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Correction Law § 168-n (3)


A New York Criminal Lawyer said that, in 1990, defendant pleaded guilty to rape in the first degree in satisfaction of a series of charges relating to a 1988 incident in which he pulled a stranger into an abandoned van and raped her. The victim managed to escape and flag down a passing police officer and defendant was arrested at the scene. At a SORA redetermination hearing in February 2006, defendant was adjudicated a level two risk—that is, a moderate risk of re-offense—based, in part, on the assessment of 30 points under factor 1 of the Risk Assessment Instrument (RAI) for having been armed with a dangerous instrument at the time of the rape. To establish defendant’s possession of a dangerous instrument, the District Attorney relied on three documents that are apparently used internally by the District Attorney’s office: a Data Analysis Form, a Grand Jury Synopsis Sheet and an Early Case Assessment Bureau Data Sheet.3 Various entries on these forms indicated that, in the course of the incident, defendant had threatened the victim with a “chrome strip” or “piece of metal”—a dangerous instrument.

A New York Sex Crimes Lawyer said that, defense counsel objected to the District Attorney’s reliance on these unsworn, unsigned documents, contending they did not constitute “reliable hearsay” under Correction Law § 168-n (3) and were therefore inadmissible at the SORA proceeding. Defendant did not, however, testify at the hearing, nor did he offer any evidence rebutting the dangerous instrument allegations. Without requiring the People to offer foundation evidence, Supreme Court relied on the documents, along with the indictment charging defendant with a weapon possession offense, to sustain the assessment of 30 points. This brought defendant within the moderate risk category (75 to 105 points) and the court therefore adjudicated defendant a level two offender. Absent the assessment of 30 points, defendant would have fallen within the presumptive level one, low risk category.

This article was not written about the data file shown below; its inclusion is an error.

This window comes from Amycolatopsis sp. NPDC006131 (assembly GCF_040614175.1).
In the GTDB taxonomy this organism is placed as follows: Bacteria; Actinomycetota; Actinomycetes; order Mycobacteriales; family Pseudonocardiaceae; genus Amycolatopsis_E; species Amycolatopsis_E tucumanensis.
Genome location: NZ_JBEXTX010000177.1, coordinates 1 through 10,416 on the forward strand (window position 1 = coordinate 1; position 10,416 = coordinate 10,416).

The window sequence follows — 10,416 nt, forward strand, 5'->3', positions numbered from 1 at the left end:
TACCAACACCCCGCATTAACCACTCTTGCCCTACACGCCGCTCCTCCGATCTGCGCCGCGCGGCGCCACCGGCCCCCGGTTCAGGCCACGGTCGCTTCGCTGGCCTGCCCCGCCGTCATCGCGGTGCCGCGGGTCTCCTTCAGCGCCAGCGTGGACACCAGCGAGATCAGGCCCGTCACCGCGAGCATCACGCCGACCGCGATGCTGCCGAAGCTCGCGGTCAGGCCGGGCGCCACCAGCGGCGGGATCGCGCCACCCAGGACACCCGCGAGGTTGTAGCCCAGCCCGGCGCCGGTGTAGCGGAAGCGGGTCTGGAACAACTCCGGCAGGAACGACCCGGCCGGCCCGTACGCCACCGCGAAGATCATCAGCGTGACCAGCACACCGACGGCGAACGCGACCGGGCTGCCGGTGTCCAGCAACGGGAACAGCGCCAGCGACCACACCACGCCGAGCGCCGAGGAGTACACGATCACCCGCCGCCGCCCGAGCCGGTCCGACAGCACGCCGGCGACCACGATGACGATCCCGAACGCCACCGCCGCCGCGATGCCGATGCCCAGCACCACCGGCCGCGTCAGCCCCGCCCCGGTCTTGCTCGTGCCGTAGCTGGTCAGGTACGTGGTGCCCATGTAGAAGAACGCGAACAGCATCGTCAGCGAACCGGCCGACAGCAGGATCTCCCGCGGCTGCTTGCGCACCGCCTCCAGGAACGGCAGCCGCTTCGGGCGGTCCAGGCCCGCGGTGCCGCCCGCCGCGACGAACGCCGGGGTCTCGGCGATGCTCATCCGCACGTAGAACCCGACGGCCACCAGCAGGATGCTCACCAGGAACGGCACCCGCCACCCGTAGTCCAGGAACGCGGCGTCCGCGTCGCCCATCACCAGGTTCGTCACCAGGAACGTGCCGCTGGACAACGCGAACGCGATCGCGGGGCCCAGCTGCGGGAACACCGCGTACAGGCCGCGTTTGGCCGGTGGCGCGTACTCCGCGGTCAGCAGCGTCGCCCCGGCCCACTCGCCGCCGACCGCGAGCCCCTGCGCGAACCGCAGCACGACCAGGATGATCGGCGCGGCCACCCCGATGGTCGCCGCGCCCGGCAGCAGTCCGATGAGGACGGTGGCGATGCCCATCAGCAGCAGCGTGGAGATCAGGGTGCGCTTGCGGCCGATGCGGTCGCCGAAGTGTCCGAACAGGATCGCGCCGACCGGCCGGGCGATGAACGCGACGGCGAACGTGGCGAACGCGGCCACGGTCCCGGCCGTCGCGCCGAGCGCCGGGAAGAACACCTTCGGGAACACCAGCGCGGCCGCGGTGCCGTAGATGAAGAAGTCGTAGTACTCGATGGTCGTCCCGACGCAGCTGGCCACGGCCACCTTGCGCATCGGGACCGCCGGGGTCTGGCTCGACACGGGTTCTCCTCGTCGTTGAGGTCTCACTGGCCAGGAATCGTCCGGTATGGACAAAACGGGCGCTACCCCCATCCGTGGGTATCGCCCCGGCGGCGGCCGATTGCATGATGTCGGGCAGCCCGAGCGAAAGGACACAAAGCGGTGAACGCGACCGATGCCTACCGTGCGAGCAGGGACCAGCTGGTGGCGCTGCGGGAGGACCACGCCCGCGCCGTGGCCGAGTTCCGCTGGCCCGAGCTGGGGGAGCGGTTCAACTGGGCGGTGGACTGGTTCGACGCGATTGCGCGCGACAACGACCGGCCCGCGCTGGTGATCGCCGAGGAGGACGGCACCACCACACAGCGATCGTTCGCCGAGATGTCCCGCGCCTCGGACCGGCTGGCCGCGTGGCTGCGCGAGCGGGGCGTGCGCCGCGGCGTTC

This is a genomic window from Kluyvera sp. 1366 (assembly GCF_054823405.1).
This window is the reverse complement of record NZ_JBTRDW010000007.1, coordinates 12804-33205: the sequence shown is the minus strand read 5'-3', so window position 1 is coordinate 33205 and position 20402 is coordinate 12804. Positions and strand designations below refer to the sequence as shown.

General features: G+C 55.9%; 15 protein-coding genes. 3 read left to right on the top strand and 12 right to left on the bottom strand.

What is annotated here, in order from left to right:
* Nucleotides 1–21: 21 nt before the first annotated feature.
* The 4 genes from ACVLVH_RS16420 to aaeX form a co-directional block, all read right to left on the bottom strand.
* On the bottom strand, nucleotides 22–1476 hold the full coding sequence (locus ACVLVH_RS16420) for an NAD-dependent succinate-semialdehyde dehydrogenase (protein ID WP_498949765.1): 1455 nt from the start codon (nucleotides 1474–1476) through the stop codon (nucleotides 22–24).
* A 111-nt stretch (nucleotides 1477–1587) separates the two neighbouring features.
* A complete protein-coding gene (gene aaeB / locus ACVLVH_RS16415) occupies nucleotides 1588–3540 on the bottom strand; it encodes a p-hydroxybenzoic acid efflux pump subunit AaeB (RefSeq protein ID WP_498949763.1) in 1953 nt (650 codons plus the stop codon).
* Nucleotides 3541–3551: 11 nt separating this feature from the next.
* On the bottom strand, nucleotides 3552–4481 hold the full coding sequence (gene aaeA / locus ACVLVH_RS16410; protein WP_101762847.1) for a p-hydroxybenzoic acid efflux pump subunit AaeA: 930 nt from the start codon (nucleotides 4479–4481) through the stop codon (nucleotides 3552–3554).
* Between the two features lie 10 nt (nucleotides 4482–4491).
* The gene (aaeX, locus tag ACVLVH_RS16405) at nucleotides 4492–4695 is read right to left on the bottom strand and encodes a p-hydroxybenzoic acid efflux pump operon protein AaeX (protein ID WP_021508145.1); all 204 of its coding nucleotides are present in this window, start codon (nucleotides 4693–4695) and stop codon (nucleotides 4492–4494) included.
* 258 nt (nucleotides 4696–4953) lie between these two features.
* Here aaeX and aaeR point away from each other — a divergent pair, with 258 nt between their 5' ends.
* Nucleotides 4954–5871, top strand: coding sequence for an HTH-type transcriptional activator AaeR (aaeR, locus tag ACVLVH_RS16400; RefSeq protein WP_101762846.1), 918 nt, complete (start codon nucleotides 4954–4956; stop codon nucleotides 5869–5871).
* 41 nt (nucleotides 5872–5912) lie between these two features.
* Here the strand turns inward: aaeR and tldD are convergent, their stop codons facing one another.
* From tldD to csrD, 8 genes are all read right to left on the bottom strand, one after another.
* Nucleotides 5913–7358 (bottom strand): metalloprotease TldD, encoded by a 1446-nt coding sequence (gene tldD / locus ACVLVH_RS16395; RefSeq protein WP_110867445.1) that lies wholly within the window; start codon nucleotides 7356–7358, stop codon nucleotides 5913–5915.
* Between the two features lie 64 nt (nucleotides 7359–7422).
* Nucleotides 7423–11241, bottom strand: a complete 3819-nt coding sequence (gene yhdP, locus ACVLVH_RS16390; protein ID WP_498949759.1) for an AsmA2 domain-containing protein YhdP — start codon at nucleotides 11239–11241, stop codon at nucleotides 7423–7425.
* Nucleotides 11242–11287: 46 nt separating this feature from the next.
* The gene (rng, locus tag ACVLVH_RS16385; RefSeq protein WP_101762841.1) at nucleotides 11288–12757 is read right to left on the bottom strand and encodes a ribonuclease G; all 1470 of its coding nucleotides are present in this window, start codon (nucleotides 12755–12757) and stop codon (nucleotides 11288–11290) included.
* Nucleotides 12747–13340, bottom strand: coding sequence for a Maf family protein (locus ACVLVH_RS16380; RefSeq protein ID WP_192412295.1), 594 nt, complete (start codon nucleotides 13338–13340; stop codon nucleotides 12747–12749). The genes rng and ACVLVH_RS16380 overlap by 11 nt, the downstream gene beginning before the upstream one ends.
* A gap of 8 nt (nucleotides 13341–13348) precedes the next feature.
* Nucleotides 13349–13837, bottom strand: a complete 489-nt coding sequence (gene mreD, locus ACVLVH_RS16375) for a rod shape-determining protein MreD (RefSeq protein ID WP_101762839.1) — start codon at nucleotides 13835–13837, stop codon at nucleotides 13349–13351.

A divided Appellate Division affirmed the level two designation, concurring with Supreme Court that the internal documents of the District Attorney’s office constituted reliable hearsay admissible at a SORA proceeding.

The issue in this case is whether the unsworn, unsigned documents are considered reliable hearsay.

SORA requires individuals convicted of sex offenses to register with law enforcement officials and authorizes the dissemination of certain information about those individuals to vulnerable populations and the public. The length of time that an offender must register may turn on the crime for which the offender was convicted or the offender’s previous criminal history. For example, since 2002, SORA has compelled a defendant convicted of a “sexually violent offense” to register at least annually for life. The same is true of a predicate sex offender—a person who is convicted of a sex offense or sexually violent offense after having previously been convicted of such an offense. But for others, the registration period depends on the risk level designation that is assigned at the SORA proceeding—level one, evidencing a low risk of re-offense, level two, a moderate risk, and level three, a high risk. Individuals determined to have the lowest risk of re-offense—level one offenders—are relieved of the duty to register after 20 years while level two and three offenders must register at least once each year for life.